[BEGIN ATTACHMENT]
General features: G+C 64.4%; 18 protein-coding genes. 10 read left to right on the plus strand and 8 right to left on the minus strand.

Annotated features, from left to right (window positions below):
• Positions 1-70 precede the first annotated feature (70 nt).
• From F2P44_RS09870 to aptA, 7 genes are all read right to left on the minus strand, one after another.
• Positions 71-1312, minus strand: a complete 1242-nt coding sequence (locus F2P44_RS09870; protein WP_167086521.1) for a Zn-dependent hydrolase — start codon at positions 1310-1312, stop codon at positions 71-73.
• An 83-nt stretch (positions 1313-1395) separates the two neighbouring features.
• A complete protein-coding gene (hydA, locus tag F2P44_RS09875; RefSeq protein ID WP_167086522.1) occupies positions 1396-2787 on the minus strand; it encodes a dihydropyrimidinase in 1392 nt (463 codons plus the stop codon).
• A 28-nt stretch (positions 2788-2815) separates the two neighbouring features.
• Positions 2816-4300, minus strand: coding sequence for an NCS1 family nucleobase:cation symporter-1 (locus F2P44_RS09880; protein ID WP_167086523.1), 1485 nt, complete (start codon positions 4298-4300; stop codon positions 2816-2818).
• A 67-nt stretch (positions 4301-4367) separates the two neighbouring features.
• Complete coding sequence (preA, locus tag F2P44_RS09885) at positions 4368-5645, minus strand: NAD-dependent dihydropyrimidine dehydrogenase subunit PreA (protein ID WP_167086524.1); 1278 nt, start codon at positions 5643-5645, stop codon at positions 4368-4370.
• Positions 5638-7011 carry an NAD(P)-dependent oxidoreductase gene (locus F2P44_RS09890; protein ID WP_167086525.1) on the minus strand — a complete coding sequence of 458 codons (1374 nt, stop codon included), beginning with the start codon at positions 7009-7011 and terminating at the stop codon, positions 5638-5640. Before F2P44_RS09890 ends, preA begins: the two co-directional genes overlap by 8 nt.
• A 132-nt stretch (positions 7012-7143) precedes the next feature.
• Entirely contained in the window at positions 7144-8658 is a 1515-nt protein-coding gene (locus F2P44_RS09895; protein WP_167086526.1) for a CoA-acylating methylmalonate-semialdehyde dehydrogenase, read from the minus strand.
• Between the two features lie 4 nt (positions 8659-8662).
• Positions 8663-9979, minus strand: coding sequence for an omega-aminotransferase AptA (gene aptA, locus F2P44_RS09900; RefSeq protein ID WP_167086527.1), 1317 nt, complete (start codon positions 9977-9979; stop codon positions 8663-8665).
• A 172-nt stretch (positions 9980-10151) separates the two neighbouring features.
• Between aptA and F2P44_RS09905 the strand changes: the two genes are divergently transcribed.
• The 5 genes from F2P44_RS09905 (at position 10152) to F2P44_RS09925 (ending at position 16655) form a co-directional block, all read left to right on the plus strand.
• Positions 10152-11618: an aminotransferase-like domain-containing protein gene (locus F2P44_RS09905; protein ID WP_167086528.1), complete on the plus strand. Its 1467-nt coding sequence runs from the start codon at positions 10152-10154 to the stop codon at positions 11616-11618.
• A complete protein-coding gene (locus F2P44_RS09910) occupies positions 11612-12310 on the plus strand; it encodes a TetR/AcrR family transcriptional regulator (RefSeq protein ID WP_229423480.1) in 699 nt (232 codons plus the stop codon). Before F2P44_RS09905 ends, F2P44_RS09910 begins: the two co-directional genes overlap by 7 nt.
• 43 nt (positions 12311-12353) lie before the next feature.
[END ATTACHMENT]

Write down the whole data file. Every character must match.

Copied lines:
General features: G+C 64.4%; 18 protein-coding genes. 10 read left to right on the plus strand and 8 right to left on the minus strand.

Annotated features, from left to right (window positions below):
• Positions 1-70 precede the first annotated feature (70 nt).
• From F2P44_RS09870 to aptA, 7 genes are all read right to left on the minus strand, one after another.
• Positions 71-1312, minus strand: a complete 1242-nt coding sequence (locus F2P44_RS09870; protein WP_167086521.1) for a Zn-dependent hydrolase — start codon at positions 1310-1312, stop codon at positions 71-73.
• An 83-nt stretch (positions 1313-1395) separates the two neighbouring features.
• A complete protein-coding gene (hydA, locus tag F2P44_RS09875; RefSeq protein ID WP_167086522.1) occupies positions 1396-2787 on the minus strand; it encodes a dihydropyrimidinase in 1392 nt (463 codons plus the stop codon).
• A 28-nt stretch (positions 2788-2815) separates the two neighbouring features.
• Positions 2816-4300, minus strand: coding sequence for an NCS1 family nucleobase:cation symporter-1 (locus F2P44_RS09880; protein ID WP_167086523.1), 1485 nt, complete (start codon positions 4298-4300; stop codon positions 2816-2818).
• A 67-nt stretch (positions 4301-4367) separates the two neighbouring features.
• Complete coding sequence (preA, locus tag F2P44_RS09885) at positions 4368-5645, minus strand: NAD-dependent dihydropyrimidine dehydrogenase subunit PreA (protein ID WP_167086524.1); 1278 nt, start codon at positions 5643-5645, stop codon at positions 4368-4370.
• Positions 5638-7011 carry an NAD(P)-dependent oxidoreductase gene (locus F2P44_RS09890; protein ID WP_167086525.1) on the minus strand — a complete coding sequence of 458 codons (1374 nt, stop codon included), beginning with the start codon at positions 7009-7011 and terminating at the stop codon, positions 5638-5640. Before F2P44_RS09890 ends, preA begins: the two co-directional genes overlap by 8 nt.
• A 132-nt stretch (positions 7012-7143) precedes the next feature.
• Entirely contained in the window at positions 7144-8658 is a 1515-nt protein-coding gene (locus F2P44_RS09895; protein WP_167086526.1) for a CoA-acylating methylmalonate-semialdehyde dehydrogenase, read from the minus strand.
• Between the two features lie 4 nt (positions 8659-8662).
• Positions 8663-9979, minus strand: coding sequence for an omega-aminotransferase AptA (gene aptA, locus F2P44_RS09900; RefSeq protein ID WP_167086527.1), 1317 nt, complete (start codon positions 9977-9979; stop codon positions 8663-8665).
• A 172-nt stretch (positions 9980-10151) separates the two neighbouring features.
• Between aptA and F2P44_RS09905 the strand changes: the two genes are divergently transcribed.
• The 5 genes from F2P44_RS09905 (at position 10152) to F2P44_RS09925 (ending at position 16655) form a co-directional block, all read left to right on the plus strand.
• Positions 10152-11618: an aminotransferase-like domain-containing protein gene (locus F2P44_RS09905; protein ID WP_167086528.1), complete on the plus strand. Its 1467-nt coding sequence runs from the start codon at positions 10152-10154 to the stop codon at positions 11616-11618.
• A complete protein-coding gene (locus F2P44_RS09910) occupies positions 11612-12310 on the plus strand; it encodes a TetR/AcrR family transcriptional regulator (RefSeq protein ID WP_229423480.1) in 699 nt (232 codons plus the stop codon). Before F2P44_RS09905 ends, F2P44_RS09910 begins: the two co-directional genes overlap by 7 nt.
• 43 nt (positions 12311-12353) lie before the next feature.